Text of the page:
The Modernisation of Russia, 1676-1825

The Modernisation of Russia, 1676-1825

The Modernisation of Russia, 1676-1825

The Modernisation of Russia, 1676-1825

Synopsis

This is an analytical account of a colorful period in Russian history, which is accessible to undergraduates of European and Russian history, as well as to the nonspecialist reader. Central to a discussion that emphasizes Russia's place in Europe are the much misunderstood personalities of some remarkable rulers, such as Peter the Great, Catherine the Great and Alexander I. Their reigns are set in the context of wider developments in social, economic, cultural and intellectual history that help to account for Russia's emergence as a great power.

Excerpt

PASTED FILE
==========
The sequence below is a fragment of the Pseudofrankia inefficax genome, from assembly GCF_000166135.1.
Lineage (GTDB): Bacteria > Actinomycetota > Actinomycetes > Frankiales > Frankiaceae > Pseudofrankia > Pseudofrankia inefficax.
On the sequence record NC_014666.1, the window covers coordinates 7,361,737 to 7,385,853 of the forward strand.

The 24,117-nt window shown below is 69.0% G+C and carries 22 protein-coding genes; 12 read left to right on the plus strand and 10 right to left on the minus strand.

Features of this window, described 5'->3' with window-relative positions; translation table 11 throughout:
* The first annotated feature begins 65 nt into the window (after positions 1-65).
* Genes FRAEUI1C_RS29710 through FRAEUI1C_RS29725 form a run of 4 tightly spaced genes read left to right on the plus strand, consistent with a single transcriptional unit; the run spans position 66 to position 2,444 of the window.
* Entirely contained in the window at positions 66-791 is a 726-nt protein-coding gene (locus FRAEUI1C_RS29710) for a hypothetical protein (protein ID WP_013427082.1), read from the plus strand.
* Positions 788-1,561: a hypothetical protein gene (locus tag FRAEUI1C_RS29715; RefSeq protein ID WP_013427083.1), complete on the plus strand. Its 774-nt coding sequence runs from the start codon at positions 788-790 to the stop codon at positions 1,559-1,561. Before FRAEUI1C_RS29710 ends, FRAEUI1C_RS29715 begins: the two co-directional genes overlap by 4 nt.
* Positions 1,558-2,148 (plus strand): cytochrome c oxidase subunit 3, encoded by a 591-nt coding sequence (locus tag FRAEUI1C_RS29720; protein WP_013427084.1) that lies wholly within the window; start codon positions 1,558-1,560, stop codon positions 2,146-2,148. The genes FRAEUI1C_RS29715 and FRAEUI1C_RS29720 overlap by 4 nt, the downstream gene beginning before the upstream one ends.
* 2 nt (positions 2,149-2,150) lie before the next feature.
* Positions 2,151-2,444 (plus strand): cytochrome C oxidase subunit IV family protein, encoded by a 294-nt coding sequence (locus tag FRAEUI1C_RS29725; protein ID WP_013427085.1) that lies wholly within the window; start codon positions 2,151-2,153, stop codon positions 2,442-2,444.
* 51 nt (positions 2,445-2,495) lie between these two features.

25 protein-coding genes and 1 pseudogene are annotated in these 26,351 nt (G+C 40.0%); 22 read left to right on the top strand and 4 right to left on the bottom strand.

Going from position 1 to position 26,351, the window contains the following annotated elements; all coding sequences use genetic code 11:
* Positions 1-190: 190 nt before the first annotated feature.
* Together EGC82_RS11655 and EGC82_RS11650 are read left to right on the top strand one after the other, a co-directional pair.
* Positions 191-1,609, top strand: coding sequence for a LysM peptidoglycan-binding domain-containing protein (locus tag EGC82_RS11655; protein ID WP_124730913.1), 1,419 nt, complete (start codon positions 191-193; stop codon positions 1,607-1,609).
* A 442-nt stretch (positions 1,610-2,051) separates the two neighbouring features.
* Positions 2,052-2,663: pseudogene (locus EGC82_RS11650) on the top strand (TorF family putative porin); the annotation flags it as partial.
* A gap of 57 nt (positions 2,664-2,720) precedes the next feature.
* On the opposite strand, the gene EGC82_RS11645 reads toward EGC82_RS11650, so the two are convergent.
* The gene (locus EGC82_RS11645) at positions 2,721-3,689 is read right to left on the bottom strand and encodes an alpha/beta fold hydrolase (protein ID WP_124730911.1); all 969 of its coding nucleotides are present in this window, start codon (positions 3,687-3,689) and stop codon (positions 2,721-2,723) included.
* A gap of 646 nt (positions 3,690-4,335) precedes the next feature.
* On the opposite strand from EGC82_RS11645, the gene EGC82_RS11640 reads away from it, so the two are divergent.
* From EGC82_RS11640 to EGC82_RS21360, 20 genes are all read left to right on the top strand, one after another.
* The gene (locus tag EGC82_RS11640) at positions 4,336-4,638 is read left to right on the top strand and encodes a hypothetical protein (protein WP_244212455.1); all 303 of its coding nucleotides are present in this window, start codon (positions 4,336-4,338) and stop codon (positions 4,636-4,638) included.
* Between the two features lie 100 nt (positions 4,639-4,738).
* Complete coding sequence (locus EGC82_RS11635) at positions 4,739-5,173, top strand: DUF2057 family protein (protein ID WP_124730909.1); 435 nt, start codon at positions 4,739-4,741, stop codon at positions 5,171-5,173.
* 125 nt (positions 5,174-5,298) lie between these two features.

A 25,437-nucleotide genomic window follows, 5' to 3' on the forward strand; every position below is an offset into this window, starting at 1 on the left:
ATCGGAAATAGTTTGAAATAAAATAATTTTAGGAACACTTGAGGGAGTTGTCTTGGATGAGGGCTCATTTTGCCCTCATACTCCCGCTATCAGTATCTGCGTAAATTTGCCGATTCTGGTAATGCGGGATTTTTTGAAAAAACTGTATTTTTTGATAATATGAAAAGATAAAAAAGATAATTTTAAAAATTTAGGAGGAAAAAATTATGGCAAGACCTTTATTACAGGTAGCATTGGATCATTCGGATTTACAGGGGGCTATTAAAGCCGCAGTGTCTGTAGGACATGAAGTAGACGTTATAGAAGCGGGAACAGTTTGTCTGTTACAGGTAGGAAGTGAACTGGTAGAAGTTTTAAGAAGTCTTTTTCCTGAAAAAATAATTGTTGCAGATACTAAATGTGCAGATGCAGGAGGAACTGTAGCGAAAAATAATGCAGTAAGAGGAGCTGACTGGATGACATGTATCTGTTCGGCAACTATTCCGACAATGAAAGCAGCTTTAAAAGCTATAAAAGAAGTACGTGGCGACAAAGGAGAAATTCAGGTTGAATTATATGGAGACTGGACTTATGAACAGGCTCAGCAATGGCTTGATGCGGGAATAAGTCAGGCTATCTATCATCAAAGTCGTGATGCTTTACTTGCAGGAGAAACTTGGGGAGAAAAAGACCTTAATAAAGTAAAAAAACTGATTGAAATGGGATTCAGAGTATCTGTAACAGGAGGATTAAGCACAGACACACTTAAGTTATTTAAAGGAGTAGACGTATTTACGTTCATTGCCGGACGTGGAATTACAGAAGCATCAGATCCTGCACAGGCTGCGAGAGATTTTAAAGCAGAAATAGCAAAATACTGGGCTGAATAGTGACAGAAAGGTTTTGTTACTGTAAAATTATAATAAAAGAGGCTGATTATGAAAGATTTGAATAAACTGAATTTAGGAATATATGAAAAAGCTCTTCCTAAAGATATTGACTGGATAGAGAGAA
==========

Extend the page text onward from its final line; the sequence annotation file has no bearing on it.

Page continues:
Though flashes of originality may be detected in my arguments, a book of this kind naturally draws heavily on the researches of others. I should like to have been able to acknowledge each debt individually. But whilst authors experience a frisson of conceit to see their reading recorded in copious footnotes (where its limits may be exposed), many readers merely shudder at the sight of such a cumbersome apparatus. Following the pattern of the series, I have kept references to a minimum: they identify quotations and mention works that might otherwise have escaped the bibliographical notes. To satisfy the book's anticipated readership, these highly selective reading lists are heavily slanted towards work in English, though it would have been impertinent to omit the most important Russian and continental scholarship. There is also a bias towards publications from the last two decades, not because I have confused novelty with excellence, but because recent works in turn refer to older ones, some of which are conveniently listed by P. Clendenning and R. Bartlett, Eighteenth-Century Russia: A Select Bibliography of Works Published Since 1955 (Newtonville, MA, 1981). Dates are given in the Old Style–ten days behind the Western calendar in the seventeenth century, eleven in the eighteenth, and twelve in the nineteenth–except in the case of the events of the Napoleonic invasion where both Old and New Style dates appear. For the sake of simplicity, place names, subject . . .

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